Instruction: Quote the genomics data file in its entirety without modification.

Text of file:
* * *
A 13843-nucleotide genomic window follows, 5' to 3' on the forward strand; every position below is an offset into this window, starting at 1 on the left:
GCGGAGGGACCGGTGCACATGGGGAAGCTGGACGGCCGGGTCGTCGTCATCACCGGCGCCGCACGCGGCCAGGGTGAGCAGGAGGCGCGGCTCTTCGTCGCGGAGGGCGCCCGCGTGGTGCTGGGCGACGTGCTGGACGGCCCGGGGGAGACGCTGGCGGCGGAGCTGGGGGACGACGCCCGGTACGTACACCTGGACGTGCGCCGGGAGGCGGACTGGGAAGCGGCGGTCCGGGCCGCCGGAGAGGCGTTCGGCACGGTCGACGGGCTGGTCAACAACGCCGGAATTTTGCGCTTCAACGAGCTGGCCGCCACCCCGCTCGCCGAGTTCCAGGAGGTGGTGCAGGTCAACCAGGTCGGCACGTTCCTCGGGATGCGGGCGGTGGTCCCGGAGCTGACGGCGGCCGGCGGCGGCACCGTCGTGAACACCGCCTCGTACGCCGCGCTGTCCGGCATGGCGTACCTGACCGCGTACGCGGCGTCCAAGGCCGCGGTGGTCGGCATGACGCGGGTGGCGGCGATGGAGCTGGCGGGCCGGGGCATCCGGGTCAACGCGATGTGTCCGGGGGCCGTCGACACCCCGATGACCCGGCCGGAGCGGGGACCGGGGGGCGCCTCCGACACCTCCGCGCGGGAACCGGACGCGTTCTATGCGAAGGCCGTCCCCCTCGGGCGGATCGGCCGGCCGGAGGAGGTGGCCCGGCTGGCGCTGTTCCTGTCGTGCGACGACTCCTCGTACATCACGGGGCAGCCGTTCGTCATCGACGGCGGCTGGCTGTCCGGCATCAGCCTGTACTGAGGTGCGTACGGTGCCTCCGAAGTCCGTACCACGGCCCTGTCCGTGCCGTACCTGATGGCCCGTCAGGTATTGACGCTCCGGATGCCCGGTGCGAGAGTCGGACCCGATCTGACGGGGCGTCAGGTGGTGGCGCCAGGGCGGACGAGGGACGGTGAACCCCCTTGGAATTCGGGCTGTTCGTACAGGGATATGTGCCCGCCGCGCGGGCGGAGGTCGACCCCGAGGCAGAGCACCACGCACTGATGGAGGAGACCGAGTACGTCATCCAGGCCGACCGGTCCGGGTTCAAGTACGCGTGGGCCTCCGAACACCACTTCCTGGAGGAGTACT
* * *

A 13843-nucleotide genomic window follows, 5' to 3' on the forward strand; every position below is an offset into this window, starting at 1 on the left:
GCGGAGGGACCGGTGCACATGGGGAAGCTGGACGGCCGGGTCGTCGTCATCACCGGCGCCGCACGCGGCCAGGGTGAGCAGGAGGCGCGGCTCTTCGTCGCGGAGGGCGCCCGCGTGGTGCTGGGCGACGTGCTGGACGGCCCGGGGGAGACGCTGGCGGCGGAGCTGGGGGACGACGCCCGGTACGTACACCTGGACGTGCGCCGGGAGGCGGACTGGGAAGCGGCGGTCCGGGCCGCCGGAGAGGCGTTCGGCACGGTCGACGGGCTGGTCAACAACGCCGGAATTTTGCGCTTCAACGAGCTGGCCGCCACCCCGCTCGCCGAGTTCCAGGAGGTGGTGCAGGTCAACCAGGTCGGCACGTTCCTCGGGATGCGGGCGGTGGTCCCGGAGCTGACGGCGGCCGGCGGCGGCACCGTCGTGAACACCGCCTCGTACGCCGCGCTGTCCGGCATGGCGTACCTGACCGCGTACGCGGCGTCCAAGGCCGCGGTGGTCGGCATGACGCGGGTGGCGGCGATGGAGCTGGCGGGCCGGGGCATCCGGGTCAACGCGATGTGTCCGGGGGCCGTCGACACCCCGATGACCCGGCCGGAGCGGGGACCGGGGGGCGCCTCCGACACCTCCGCGCGGGAACCGGACGCGTTCTATGCGAAGGCCGTCCCCCTCGGGCGGATCGGCCGGCCGGAGGAGGTGGCCCGGCTGGCGCTGTTCCTGTCGTGCGACGACTCCTCGTACATCACGGGGCAGCCGTTCGTCATCGACGGCGGCTGGCTGTCCGGCATCAGCCTGTACTGAGGTGCGTACGGTGCCTCCGAAGTCCGTACCACGGCCCTGTCCGTGCCGTACCTGATGGCCCGTCAGGTATTGACGCTCCGGATGCCCGGTGCGAGAGTCGGACCCGATCTGACGGGGCGTCAGGTGGTGGCGCCAGGGCGGACGAGGGACGGTGAACCCCCTTGGAATTCGGGCTGTTCGTACAGGGATATGTGCCCGCCGCGCGGGCGGAGGTCGACCCCGAGGCAGAGCACCACGCACTGATGGAGGAGACCGAGTACGTCATCCAGGCCGACCGGTCCGGGTTCAAGTACGCGTGGGCCTCCGAACACCACTTCCTGGAGGAGTACT